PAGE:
De Klerk and ANC agree to keep talking: Pan-Africanist Congress demands release of its detained officials before it will return to the constitutional negotiations

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The Independent Online
THE Pan-Africanist Congress said yesterday it would stay out of South Africa's constitutional negotiations until the police released its leaders, who were detained in nationwide dawn raids on Tuesday. But the African National Congress and President F W de Klerk said the talks must continue despite the furore over the arrests. They came when negotiations were at a critical stage, just a week before a date was expected to be set for the country's first democratic and non-racial elections.

The police detained 73 PAC officials and seized documents and computers in the harshest crackdown on black political leaders since Mr de Klerk came to power in 1989. Four of those arrested have been charged with illegal possession of ammunition and 19 have been released after questioning, the Commisioner of Police, General Johan van der Merwe, said late yesterday. He said five top PAC leaders remained in custody.

Gen van der Merwe said earlier that he ordered the arrests after intensive investigations into murders allegedly carried out by the Azanian People's Liberation Army, the armed wing of the PAC. Press reports have linked Apla to 50 attacks on whites since January 1992, 11 of them this year.

Yet most of those arrested on Tuesday were political figures and included PAC female leaders and Mr Makwethu's personal bodyguards.

In parliament yesterday, Mr de Klerk said that he was told of the arrests hours before they took place, but his permission was not needed for 'a normal police action'. He spoke amid strong indications that not all of the cabinet, including perhaps Mr de Klerk himself, had taken part in the decision to clamp down on the PAC at such a sensitive time in the constitutional talks. The leader of the government delegation at the 26-party negotiating forum, the Minister of Constitutional Development, Roelf Meyer, said on Tuesday that he was unaware of the move.

Mr de Klerk told parliament: 'It is high time that we realise that as important as the negotiations are, it is of fundamental importance (that) we must bring murder and violence to an end in this country. We must not allow anything to derail negotiations.'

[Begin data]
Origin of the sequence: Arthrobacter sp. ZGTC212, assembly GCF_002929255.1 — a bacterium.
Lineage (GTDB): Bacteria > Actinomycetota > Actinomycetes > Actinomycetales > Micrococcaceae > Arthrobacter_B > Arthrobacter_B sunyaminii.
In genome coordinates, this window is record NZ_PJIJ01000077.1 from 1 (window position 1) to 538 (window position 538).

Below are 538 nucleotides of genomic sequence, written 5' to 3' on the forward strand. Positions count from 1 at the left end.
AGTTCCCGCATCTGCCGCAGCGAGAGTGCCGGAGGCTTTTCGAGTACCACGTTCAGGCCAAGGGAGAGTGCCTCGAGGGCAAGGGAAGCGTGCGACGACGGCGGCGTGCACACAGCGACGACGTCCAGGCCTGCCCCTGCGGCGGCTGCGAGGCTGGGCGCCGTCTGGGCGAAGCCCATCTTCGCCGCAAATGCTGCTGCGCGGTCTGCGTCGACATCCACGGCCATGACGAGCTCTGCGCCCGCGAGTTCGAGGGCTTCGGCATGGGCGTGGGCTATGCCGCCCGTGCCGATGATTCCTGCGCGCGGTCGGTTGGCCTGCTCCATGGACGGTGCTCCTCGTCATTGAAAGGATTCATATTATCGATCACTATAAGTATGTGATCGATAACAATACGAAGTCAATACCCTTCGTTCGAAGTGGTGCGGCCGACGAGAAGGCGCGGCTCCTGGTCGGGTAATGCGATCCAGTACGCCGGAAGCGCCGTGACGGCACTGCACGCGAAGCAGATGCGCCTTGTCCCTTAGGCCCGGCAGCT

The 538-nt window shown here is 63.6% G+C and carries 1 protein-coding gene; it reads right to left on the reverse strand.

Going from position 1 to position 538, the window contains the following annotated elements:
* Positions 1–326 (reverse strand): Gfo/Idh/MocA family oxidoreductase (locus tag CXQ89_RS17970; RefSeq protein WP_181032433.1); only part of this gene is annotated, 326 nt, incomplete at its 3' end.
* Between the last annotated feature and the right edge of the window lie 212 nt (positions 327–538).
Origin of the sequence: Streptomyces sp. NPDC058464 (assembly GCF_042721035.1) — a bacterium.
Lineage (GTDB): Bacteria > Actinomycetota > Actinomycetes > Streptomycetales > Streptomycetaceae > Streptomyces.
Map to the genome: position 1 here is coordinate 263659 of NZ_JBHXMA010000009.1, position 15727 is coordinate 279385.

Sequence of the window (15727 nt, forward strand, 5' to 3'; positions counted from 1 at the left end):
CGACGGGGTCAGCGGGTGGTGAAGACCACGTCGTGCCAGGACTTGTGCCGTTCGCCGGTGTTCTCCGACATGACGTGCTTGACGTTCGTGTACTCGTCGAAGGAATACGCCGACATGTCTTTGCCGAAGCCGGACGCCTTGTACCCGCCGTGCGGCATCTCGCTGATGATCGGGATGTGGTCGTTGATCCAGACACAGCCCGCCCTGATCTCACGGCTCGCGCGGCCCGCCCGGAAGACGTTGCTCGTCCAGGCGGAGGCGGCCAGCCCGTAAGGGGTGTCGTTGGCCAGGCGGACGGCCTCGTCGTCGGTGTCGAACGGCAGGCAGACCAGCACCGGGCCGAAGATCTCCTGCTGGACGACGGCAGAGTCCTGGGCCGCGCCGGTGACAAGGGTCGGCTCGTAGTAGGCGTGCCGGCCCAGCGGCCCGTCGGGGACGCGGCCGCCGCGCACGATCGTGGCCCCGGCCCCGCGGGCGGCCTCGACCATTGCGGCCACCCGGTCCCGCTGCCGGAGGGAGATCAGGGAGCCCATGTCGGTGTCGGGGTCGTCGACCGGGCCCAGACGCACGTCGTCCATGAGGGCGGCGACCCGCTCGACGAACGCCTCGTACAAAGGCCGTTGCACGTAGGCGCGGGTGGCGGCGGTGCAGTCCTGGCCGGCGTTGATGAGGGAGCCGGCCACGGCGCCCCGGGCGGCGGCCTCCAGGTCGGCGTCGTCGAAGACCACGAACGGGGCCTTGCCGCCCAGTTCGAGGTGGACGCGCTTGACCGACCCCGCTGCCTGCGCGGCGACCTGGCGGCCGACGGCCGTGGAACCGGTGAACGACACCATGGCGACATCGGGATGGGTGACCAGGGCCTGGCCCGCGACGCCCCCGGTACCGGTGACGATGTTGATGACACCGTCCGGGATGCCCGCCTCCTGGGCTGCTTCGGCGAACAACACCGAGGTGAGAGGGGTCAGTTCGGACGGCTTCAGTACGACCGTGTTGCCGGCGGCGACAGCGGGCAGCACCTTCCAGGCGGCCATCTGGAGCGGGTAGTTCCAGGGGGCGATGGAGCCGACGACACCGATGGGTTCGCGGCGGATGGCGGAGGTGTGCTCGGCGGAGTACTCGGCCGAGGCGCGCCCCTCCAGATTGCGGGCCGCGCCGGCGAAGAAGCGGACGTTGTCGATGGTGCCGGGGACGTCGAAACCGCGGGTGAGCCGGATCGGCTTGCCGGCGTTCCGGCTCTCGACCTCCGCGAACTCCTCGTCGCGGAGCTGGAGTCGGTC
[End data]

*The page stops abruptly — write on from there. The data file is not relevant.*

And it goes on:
But Clarence Makwethu, the PAC president, said that the arrests were 'confirmation that apartheid is very much alive'. He demanded the release of all those detained, the return of seized documents and computers, repair of damaged property and an apology from the government. He said the PAC leadership would meet soon to make a final decision on taking part in negotiations.

Apla, in a fax sent to the South African Press Association yesterday, said that the arrests amounted to 'a declaration of war between the white oppressors and the African oppressed people'.

The ANC has also demanded the release of detained PAC officials and condemned the raid, but a statement last night supported continued negotiations. 'Nothing should be allowed to disrupt the progress achieved thus far in the negotiations process,' the ANC said.

While the arrests threaten the constitutional negotiations, they can be a boon to both extremes of the political spectrum. Suspending negotiations has been a key demand of the newly formed extreme right-wing Afrikaner movement, the Volksfront. The arrests should also raise the profile of the PAC, the small but more militant rival of Nelson Mandela's African National Congress which has been gaining support among frustrated unemployed black youths with its slogan, 'One settler, one bullet'.

(Photograph omitted)

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